This event has now been moved to 17-18 May 2012
IQPC has a three-day conference aimed specifically at the energy industry and those who advise it. Its strong list of speakers include three judges – Senior Master Whitaker from England and Wales, US Magistrate Judge Frank Maas from New York and Judge Dory Reiling, Vice President of the Amsterdam District Court. Other speakers come from major corporations from Europe and elsewhere, many of whom I have heard speak at other conferences. The web site is here and the agenda here.
There are workshops on 17 January and the conference itself is on 18 and 19 January. These conferences used to illustrate the divide between those responsible for information management within organisations and those involved in the obligations to disclose relevant information for litigation or regulatory purposes. That distinction is becoming blurred, at conferences as in real life, as information management is increasingly seen as a continuum in which discovery is built into the specification, not merely a contingency at the end.
My own panel is called Information Governance for Lawyers: is digital overload now the greatest risk management challenge facing in-house legal departments? The other panellists are Paul Salazar, senior counsel of Siemens AG and Patrick Wilkins, editor of European GC. The judicial panel is on day two. One of its published bullet points refers to the increasing expectation by the courts that companies will have an efficient and effective information management system. This is the corollary, perhaps, of the court users’ expectations that judges will handle their cases efficiently and effectively. If judges are responsible for managing cases then they have the right, and indeed the duty, to take into account the parties’ own ability to manage their information properly.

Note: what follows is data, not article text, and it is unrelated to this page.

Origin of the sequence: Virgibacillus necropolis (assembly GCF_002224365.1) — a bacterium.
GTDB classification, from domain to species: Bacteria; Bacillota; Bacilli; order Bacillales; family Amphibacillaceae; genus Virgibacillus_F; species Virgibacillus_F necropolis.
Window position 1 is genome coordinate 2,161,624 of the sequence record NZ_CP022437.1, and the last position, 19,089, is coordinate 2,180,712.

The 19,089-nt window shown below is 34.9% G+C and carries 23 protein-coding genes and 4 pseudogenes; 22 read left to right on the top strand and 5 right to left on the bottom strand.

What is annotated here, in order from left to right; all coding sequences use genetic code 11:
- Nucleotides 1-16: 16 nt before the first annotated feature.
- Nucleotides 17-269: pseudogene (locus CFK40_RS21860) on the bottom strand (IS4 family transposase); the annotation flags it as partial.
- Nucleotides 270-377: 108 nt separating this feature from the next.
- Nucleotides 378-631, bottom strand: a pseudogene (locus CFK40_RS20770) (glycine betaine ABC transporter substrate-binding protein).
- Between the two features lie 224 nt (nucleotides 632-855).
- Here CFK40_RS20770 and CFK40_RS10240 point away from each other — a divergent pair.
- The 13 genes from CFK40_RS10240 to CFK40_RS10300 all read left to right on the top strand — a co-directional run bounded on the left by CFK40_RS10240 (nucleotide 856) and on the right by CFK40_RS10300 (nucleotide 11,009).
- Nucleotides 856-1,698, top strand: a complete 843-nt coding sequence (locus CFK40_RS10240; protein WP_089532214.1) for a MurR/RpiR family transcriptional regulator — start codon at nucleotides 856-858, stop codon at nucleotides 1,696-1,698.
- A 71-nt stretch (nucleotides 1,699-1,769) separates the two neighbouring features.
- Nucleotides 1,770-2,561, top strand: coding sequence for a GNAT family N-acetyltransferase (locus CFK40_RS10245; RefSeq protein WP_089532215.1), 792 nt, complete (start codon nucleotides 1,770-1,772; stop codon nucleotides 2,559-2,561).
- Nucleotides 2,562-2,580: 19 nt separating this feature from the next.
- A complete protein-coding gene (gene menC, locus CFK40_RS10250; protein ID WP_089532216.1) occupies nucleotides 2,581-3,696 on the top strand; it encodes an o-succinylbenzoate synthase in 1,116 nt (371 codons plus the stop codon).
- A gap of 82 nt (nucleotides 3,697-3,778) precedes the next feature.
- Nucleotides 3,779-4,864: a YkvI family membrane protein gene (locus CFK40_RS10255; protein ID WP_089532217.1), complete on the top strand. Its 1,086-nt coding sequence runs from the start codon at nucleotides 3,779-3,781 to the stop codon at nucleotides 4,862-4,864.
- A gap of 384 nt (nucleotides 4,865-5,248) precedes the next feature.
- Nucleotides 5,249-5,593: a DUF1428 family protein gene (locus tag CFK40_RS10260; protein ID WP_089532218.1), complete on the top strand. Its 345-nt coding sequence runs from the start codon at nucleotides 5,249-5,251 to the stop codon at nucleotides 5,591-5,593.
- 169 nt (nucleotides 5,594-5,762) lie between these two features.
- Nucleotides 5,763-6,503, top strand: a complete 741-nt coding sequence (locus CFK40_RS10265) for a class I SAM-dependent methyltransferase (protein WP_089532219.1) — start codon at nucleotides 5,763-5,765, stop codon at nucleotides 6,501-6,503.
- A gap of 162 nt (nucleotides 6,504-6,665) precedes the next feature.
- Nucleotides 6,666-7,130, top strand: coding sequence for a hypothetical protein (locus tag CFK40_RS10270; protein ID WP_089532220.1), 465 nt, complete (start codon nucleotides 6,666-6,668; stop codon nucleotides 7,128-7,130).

When you add these subjects to the hard-earned experience of those speakers who deal with information management issues in major corporations, the program adds up to an interesting and useful way to start the year.